This week, Rob Bell released his latest book Love Wins: A Book about Heaven, Hell, and the Fate of Every Person Who Has Ever Lived. To say this book ignited controversy would be an understatement. Bell became one of the top ten trending topics on Twitter. CNN reported on it twice, USA Today ran an article, and MSNBC interviewed Bell. Both Christianity Today and Relevant Magazine have done reports. If we measured theological controversies like earthquakes, this would be a nine. Most theological issues don’t even register to the average churchgoer, much less shake up Twitter. So why has Bell’s book on eternity generated so much discussion?
For a hurricane to form it needs warm water and a cool atmosphere. This storm was formed by the volatile combination of Hell and Bell; a warm place and a cool personality. Bell has been repainting the faith in culturally attractive shades for years. He is a gifted communicator with the ability to express concepts in such artistic ways that they capture your heart and resonate with your mind. In fact, he can resonate powerfully with both the Christian and the culture, as Bell’s successful speaking tours testify.
In an interview with Christianity Today, Rob Bell was asked how he would Tweet the gospel. He responded:
I would say that history is headed somewhere. The thousands of little ways in which you are tempted to believe that hope might actually be a legitimate response to the insanity of the world actually can be trusted. And the Christian story is that a tomb is empty, and a movement has actually begun that has been present in a sense all along in creation. And all those times when your cynicism was at odds with an impulse within you that said that this little thing might be about something bigger—those tiny little slivers may in fact be connected to something really, really big.
Now that’s an attractive gospel. Aside from a reference to a tomb, any Muslim, Hindu, agnostic, or Jedi Knight could appreciate it. And that’s the problem. There is no sin. No cross. No blood. No Son of God. No saving faith. No Jesus. While it might be more tuned to the culture, this is not the biblical, Christian gospel. Bell’s message, however, has become a haven for Christians navigating conservative evangelicalism while skirting liberal theology.
Then there’s hell. Hell is increasingly unpopular in both the American culture and the church. Shying away from the “fire and brimstone” preacher, the subject of hell is rarely mentioned in most sermons. In 2008, USA Today reported 52% of Christians believe people of other faiths will go to heaven. According to the Pew Forum on Religion and Public Life, just 59% of Americans believe in some kind of hell; down from 71% in 2001. According to a Barna survey, while 65% of adults believe they will go to heaven, only half of one percent believes they will go to hell. The attitude toward hell has become, “if there is one, me and my friends won’t be going.” Anyone who has discussed Christianity with a non-believer knows how difficult hell is to defend and explain in this particular culture.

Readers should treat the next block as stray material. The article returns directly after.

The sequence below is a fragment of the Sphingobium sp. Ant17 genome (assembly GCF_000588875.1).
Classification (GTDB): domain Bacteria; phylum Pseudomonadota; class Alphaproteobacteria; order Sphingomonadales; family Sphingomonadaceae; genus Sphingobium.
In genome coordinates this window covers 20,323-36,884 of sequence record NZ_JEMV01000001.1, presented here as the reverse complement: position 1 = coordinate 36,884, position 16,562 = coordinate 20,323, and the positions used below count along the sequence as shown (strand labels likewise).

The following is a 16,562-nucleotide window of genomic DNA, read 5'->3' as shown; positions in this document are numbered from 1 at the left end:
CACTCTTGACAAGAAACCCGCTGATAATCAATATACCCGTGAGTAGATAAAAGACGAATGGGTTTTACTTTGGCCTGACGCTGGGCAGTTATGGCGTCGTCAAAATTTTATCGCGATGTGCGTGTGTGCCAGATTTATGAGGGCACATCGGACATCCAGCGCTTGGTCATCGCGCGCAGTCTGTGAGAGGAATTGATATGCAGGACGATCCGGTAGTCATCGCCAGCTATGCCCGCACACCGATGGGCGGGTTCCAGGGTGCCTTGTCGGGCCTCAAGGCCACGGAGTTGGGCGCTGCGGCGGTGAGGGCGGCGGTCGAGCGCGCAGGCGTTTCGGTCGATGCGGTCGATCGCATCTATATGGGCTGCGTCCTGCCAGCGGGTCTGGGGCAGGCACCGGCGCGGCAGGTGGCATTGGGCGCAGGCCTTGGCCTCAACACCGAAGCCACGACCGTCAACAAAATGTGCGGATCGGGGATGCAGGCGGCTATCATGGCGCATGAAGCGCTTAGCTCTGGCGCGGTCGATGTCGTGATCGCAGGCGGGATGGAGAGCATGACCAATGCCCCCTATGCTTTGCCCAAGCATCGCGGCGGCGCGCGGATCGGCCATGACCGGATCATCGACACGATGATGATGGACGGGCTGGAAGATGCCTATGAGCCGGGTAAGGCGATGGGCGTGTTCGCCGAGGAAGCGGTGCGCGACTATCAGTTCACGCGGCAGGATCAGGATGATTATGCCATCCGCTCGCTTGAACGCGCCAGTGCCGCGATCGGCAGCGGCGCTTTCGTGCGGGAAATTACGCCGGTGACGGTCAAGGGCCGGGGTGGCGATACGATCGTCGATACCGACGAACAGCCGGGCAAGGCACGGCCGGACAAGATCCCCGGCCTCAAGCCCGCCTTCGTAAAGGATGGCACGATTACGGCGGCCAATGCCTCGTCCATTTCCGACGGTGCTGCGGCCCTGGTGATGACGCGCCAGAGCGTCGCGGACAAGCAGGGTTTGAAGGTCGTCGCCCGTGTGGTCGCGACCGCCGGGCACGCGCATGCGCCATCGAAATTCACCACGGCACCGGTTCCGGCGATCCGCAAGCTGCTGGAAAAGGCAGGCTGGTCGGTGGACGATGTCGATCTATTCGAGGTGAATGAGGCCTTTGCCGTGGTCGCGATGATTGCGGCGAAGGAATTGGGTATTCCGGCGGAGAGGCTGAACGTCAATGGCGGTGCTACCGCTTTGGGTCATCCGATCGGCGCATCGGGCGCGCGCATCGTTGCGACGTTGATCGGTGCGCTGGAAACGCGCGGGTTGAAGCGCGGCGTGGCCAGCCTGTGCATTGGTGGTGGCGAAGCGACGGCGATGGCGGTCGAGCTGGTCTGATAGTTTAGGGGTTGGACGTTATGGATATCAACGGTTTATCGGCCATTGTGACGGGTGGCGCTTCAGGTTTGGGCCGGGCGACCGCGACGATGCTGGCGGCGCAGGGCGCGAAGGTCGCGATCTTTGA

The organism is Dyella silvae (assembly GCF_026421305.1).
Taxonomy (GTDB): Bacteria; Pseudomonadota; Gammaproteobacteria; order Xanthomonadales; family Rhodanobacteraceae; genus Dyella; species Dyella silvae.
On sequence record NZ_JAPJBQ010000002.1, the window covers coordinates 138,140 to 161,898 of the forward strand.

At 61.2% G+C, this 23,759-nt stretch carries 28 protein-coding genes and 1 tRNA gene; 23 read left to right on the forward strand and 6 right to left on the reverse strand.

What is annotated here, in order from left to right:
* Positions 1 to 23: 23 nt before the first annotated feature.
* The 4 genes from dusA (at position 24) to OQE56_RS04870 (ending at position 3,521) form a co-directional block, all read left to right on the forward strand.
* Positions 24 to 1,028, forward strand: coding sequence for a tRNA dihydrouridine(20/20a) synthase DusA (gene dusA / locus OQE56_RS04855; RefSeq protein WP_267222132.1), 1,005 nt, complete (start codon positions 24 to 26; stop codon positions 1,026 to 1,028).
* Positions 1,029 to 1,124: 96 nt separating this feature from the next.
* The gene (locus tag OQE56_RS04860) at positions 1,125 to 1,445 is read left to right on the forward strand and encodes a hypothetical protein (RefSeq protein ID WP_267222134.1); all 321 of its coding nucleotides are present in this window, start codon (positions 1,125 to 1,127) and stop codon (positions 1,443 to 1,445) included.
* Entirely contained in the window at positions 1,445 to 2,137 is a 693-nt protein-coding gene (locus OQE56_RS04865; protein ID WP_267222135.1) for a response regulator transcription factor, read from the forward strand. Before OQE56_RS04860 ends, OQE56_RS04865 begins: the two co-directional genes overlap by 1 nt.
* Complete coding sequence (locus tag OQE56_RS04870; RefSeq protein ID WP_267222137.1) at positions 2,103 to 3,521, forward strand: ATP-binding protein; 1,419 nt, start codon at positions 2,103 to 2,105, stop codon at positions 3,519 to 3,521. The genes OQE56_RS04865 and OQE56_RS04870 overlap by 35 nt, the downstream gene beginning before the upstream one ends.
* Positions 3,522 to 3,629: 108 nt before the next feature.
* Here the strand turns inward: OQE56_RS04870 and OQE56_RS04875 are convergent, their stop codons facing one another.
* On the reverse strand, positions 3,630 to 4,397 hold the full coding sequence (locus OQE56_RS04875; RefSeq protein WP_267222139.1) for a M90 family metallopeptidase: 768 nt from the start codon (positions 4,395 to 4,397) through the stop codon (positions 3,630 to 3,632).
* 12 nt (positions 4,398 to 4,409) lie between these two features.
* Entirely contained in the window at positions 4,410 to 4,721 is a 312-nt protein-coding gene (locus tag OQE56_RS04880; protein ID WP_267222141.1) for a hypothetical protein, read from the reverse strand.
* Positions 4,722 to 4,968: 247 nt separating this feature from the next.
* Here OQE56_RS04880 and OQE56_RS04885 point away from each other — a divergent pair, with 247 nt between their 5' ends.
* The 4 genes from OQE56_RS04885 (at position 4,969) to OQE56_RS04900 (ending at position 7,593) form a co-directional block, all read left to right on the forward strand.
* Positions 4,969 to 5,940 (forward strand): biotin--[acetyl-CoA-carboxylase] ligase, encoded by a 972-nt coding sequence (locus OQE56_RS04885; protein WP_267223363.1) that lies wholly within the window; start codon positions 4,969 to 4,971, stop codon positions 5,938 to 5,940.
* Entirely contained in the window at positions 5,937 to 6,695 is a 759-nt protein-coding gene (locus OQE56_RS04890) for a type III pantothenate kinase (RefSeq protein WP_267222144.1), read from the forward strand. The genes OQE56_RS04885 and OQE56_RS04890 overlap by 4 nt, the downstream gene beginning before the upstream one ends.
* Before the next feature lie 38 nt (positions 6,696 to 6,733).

Thus, when you have a creative, popular preacher willing to rethink a culturally offensive topic like hell, you have the conditions for a storm. The danger Bell’s book poses is that it will resonate, especially with young Christians. It will tell us what we want to hear and our sinful flesh will leap at the chance to remove the offense of the cross (1 Cor. 1:18). What should we do to avoid being swept away?
Beware of blindly following a favorite preacher. When I was in college I loved Rob Bell’s Nooma videos and messages. We should be thankful for any truth we learned, but realize its impact on us was ultimately due to the Scriptures and the Holy Spirit. Our allegiance is to Christ, his Spirit, and his book, not any man or woman. If we are willing to sacrifice Jesus (who taught about Hell more than any other) or the Bible for a teacher we are idolaters, turning a man into a god.
Beware of flowery, well crafted words. Paul writes in 1 Corinthians 2:1-2
And I… did not come proclaiming to you the testimony of God with lofty speech or wisdom. For I decided to know nothing among you except Jesus Christ and him crucified.
Cut through the lofty speech and ask yourself, “what is this person really saying?” While Bell claims to believe in hell, in Love Wins he paints it as something we create for ourselves. Eventually God’s love will penetrate our hells and everyone will enter the New Jerusalem. That’s not the traditional Christian view, despite what he claims. Unlike Paul’s desire to be centered on Christ and him crucified, this is a view centered on man and him glorified. Don’t be fooled by well-chosen Bible verses and the skillful use of a thesaurus; compare it to the whole counsel of the Word of God.
This is not the first theological earthquake, nor will it be the last. If we are willing to evaluate the teachers we listen to and cut through the rhetoric to evaluate the message by the Word of God we’ll still be standing after the tremors fade. The gospel is “folly to those who are perishing” (1 Cor. 1:18) and we “will be hated by all” (Matt. 10:22) for the sake of it; but that’s no reason to repaint it.
“For I am not ashamed of the gospel of Jesus Christ, for it is the power of God for salvation to everyone who believes.”
For an excellent review of Rob Bell’s book Love Wins, click here for Kevin DeYoung’s review.
For an assessment of Rob Bell’s theology in Love Wins, click here for Al Mohler’s review.
For an excellent biblical, philosophical defense of hell, click here for Tim Keller’s article.
For an excellent biblical, theological defense of hell, click here for the chapter from Mark Driscoll’s book.
To watch MSNBC’s Martin Bashir point out issues with Love Wins in an interview with Bell, click here